Uppity Women

When they first started climbing the Andes peaks, they could hear the ice crunching under their crampons. These days, it’s the sound of melted water running beneath their feet that they mostly listen to as they make their ascents. Dressed in colorful, multilayered skirts, a group of 20 Indigenous Bolivian women — known as the Cholita climbers — have been climbing the mountain range for the past eight years, working as tourist guide suppliers. Julia Quispe Tincuta remembers the first time she reached the peak of Bolivia’s Huayna Potosi mountain, where she and other Aymara Indigenous women had long worked cooking or carrying gear for other climbers to reach base camp. “When I arrived at the summit, I felt like I was in the air, like being in heaven,” the 35-year-old said as she again ascended the nearly 20,000 foot level with a small group, all wearing traditional “cholita” garb with billowing red skirts and carrying their belongings in colorful blankets. “From the mountain I saw the lights of the city of La Paz shining like stars. I thought at that moment that I am never going to stop climbing.” Spurning modern mountaineering gear, the cholitas climb wearing their layered skirts and cardigans — although they do swap their bowler hats for climbing helmets and add crampons to their shoes. They say they have conquered Argentina’s Aconcagua, the highest peak in the Americas at 22,838 feet, as well as the Ojos del Salado, the world’s highest volcano, on the Chile-Argentina border. Now they are training — and looking for financial backing — to climb an even higher peak: Everest.

For years, Lydia Huayllas, 48, has worked as a cook at base camps and mountain-climbing refuges on the steep, glacial slopes of Huayna Potosi, a 19,974 foot Andean peak outside of the Bolivian administrative capital, La Paz. But two years ago, she and 10 other Aymara indigenous women, ages 42 to 50 put on crampons – spikes fixed to a boot for climbing – under their wide traditional skirts and started to do their own climbing. These women have now scaled five peaks – Acotango, Parinacota, Pomarapi and Huayna Potosí as well as Illimani, the highest of all – in Bolivia’s Cordillera Real range. All are higher than 19,500 feet above sea level.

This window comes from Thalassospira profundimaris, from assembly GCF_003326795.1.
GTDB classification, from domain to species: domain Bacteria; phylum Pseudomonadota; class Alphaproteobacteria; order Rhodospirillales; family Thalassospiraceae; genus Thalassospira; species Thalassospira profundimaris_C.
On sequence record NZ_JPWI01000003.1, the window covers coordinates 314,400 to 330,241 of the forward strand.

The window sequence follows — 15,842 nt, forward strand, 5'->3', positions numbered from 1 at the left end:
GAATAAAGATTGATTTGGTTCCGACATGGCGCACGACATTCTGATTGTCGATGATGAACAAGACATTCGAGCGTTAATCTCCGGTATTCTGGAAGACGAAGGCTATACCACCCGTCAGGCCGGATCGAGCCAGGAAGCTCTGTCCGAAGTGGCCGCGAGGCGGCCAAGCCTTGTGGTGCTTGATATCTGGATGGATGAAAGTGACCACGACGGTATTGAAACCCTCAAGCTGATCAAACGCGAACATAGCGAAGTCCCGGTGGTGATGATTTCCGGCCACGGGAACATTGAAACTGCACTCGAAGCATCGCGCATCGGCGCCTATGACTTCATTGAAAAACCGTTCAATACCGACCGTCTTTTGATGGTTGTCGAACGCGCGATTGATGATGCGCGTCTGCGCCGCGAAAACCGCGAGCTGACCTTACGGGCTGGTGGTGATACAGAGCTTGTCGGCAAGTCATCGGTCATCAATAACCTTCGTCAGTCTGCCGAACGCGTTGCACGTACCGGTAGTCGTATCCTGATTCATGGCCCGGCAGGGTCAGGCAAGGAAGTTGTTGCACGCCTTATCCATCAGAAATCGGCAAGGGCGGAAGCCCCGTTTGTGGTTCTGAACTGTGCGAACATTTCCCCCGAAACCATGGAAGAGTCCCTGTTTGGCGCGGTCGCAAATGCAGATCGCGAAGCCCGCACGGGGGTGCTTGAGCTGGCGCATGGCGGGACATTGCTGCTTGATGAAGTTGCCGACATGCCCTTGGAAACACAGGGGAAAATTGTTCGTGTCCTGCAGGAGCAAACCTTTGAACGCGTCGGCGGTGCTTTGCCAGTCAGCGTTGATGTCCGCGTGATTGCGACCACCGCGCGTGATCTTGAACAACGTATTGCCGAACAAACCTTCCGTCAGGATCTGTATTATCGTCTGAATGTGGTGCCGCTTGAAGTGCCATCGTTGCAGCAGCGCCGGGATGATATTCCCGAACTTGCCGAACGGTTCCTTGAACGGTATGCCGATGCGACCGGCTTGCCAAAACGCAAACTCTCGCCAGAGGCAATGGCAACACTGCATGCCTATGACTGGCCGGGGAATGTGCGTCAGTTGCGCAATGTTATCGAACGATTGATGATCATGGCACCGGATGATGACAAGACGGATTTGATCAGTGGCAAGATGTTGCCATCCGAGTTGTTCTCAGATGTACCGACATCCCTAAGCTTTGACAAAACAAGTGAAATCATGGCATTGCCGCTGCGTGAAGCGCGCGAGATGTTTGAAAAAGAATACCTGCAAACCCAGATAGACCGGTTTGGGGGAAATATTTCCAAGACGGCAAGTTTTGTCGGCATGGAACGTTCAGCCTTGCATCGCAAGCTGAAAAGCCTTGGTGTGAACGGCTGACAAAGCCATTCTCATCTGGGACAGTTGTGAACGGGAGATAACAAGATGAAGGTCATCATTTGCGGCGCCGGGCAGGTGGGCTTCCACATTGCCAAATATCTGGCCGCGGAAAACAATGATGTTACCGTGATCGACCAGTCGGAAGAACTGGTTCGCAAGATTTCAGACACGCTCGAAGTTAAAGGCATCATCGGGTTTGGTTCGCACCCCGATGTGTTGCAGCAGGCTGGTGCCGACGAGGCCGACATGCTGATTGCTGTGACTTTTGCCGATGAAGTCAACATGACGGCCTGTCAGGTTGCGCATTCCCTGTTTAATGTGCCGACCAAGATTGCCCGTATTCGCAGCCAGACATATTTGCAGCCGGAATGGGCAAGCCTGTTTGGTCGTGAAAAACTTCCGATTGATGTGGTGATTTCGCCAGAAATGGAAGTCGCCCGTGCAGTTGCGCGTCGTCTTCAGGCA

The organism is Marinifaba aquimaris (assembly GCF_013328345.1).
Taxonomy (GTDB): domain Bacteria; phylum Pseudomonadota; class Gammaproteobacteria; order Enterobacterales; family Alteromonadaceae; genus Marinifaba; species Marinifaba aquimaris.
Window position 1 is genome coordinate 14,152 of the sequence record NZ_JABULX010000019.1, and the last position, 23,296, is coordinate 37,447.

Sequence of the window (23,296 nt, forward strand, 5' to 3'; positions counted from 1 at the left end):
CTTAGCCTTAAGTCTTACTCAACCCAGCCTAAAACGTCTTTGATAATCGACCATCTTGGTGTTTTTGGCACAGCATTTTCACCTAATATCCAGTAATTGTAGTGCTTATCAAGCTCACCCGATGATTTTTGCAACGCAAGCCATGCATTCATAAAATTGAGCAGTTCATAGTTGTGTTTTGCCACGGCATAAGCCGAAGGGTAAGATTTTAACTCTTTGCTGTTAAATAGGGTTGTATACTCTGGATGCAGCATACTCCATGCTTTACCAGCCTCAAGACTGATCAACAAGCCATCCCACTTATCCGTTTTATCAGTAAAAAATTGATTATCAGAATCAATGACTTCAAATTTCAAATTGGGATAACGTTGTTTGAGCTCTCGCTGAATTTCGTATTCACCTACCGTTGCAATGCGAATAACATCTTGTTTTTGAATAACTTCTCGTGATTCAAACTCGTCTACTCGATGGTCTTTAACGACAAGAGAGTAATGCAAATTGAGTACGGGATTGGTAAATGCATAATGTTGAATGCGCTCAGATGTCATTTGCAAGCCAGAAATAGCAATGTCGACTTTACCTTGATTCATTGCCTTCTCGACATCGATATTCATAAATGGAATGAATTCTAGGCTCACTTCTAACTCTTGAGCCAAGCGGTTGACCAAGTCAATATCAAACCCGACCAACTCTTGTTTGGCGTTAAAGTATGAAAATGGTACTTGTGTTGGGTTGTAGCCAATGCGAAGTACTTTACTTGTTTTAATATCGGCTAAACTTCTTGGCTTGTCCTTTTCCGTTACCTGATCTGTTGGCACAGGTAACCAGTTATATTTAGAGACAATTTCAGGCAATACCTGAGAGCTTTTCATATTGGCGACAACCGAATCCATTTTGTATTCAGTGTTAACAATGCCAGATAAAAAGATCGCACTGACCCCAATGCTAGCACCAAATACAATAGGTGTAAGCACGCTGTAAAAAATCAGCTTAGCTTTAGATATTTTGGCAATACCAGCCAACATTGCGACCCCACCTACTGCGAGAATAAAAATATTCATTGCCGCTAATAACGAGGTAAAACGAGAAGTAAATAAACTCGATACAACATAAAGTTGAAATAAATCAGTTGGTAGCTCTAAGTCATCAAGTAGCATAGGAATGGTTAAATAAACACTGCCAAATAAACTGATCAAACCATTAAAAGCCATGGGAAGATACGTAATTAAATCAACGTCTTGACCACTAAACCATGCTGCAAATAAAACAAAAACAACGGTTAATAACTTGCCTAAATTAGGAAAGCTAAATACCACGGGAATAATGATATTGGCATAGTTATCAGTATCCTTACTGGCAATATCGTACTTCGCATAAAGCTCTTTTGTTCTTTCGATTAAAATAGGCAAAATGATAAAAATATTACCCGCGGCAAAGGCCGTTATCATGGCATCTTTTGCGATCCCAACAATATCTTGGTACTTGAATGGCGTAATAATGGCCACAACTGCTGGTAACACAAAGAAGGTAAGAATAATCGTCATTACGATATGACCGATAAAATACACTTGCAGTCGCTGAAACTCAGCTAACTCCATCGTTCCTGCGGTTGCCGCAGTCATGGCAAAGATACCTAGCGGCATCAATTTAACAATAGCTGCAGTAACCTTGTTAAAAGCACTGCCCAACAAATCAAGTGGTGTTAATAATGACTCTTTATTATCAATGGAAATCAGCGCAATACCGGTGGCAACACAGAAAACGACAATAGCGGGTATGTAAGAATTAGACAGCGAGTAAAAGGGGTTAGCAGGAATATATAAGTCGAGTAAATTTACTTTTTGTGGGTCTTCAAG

“I want to be the first woman in a skirt to reach the top of Everest, because I want to wave our skirts and the flag of Bolivia,” said Elena Quispe Tincuta, Julia’s sister. The cholitas say their long experience living at high altitude and carrying heavy weight would help them if they can make it to the Himalayas. Elena said the group felt an affinity with the Sherpas who guide foreign climbers to Everest. “I would like to meet the Sherpas and share our stories of the mountains,” she said. “I would like to be there, to meet their animals, the yaks. The Sherpas are almost the same as us.”

Mountain climbing mirth

The reason I climb mountains is because they are there.
That is the reason everyone else goes around them. 

Mountain climbers do so much climbing
Don’t they Everest?

I just finished this book on climbing Mt. Everest. Now I’m no mountain climber, but I smoke and I live on the third floor, so I can kind of relate. Everest is a lot like laundry day.

The first person to make a mountain out of a molehill was probably a real estate agent. 

March 12th Birthdays

1946 – Lisa Minelli,  1932 – Barabara Feldon, 1987 – Jamie Alexander

1922 – Jack Kerouac,  1960 – Jason Beghe, 1948 – James Taylor, 1982 – Samm Levine

Morning Motivator: